Mingma Norbu Sherpa Fellowship

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The fellowship is named for the late Mingma Norbu Sherpa, a pioneering conservationist in the Himalaya who served as an official with the World Wildlife Fund. A protégé of Sir Edmund Hillary, Mr. Sherpa believed that “saving nature need not take place at the expense of the people,” and as example of that, he developed an 800-square-mile conservation area surrounding the 28,169 foot tall Kangchenjunga (behind Everest and K2 in height). He and 23 others died in a 2006 helicopter crash just after they left a ceremony giving control of the area to the local residents. Carolina alumni Donald ’77 M.B.A. and Karen ’77 M.B.A. Wagoner created this fellowship in his memory.


Eligible applicants must be:

  • undergraduate or graduate students at the University of North Carolina at Chapel Hill,
  • continuing their studies at UNC-Chapel Hill in the semester following their fellowship.

Submission Guidelines

The online application asks for the following information:

  • a concise description of the project and how you will carry it out;
  • specific outcomes and how you will measure them;
  • a statement of the eventual impact and value of the project;
  • an approximate timeline you will follow; and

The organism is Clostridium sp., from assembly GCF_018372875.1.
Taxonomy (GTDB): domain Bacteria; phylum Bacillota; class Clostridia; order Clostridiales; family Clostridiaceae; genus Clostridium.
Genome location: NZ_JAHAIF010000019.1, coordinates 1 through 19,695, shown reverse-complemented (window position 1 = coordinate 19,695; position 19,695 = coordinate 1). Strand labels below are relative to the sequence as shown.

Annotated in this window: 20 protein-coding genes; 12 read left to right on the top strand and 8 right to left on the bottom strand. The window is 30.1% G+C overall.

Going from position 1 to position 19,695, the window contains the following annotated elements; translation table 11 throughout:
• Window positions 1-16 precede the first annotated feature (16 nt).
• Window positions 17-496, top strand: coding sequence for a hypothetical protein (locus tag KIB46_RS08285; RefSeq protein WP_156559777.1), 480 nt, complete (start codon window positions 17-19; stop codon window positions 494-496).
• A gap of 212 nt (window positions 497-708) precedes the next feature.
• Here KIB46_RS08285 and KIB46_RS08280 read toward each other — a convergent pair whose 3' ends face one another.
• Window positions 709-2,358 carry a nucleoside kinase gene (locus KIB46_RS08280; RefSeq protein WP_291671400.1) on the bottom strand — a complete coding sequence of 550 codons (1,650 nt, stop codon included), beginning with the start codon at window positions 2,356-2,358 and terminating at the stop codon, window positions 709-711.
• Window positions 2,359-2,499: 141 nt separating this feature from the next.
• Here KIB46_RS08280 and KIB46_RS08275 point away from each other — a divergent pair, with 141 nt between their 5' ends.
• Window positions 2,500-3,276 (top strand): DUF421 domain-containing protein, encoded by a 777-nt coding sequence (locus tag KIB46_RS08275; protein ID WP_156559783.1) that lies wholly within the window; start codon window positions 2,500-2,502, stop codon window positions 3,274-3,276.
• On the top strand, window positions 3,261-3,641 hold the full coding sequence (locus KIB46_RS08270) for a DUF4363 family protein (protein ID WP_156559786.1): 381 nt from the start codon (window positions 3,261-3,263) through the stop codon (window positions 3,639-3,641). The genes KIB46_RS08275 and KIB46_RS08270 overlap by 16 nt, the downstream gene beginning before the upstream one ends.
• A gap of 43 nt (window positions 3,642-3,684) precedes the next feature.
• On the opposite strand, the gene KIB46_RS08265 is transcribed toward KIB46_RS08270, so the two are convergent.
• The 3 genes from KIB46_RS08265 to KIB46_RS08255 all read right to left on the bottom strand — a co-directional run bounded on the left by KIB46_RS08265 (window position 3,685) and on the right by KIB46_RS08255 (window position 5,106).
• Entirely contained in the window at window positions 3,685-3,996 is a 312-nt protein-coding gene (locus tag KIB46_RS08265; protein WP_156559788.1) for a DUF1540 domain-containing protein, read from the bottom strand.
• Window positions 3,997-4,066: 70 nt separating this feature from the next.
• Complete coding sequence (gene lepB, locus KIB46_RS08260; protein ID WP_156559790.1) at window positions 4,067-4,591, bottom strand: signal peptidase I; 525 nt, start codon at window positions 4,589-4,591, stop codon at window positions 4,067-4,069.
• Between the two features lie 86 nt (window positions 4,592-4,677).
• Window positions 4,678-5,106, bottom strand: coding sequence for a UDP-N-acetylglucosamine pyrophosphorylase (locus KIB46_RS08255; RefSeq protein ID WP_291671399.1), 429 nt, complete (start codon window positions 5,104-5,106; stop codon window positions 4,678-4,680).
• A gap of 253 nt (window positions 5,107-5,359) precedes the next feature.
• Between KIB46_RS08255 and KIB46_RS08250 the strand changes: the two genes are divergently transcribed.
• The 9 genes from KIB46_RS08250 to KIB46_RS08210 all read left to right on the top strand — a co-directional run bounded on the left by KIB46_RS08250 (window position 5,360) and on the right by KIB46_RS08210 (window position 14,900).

• a project budget that does not request more than $1,750 and describes the sources and amounts of any other funding.

If the project will be conducted in cooperation with or will receive financial or other support from a governmental agency or private sector organization, the application should include, in addition to a proposal, a letter of commitment from each such agency or organization.

Applications for the 2019 Mingma Norbu Sherpa Fellowship open Dec. 1 and close Feb. 8. Apply online through the CCPS Application and Nomination Portal.

2018 Sherpa Recipient

Catherine Alves, a graduate student studying ecology, received the 2018 Mingma Norbu Sherpa Fellowship. Her project will focus on bettering the lives of small-scale fishers living on the coasts of Belize. Through interviews and data collection, she will evaluate the impacts that programs designed to quell over-fishing have had on these fishers’ livelihoods.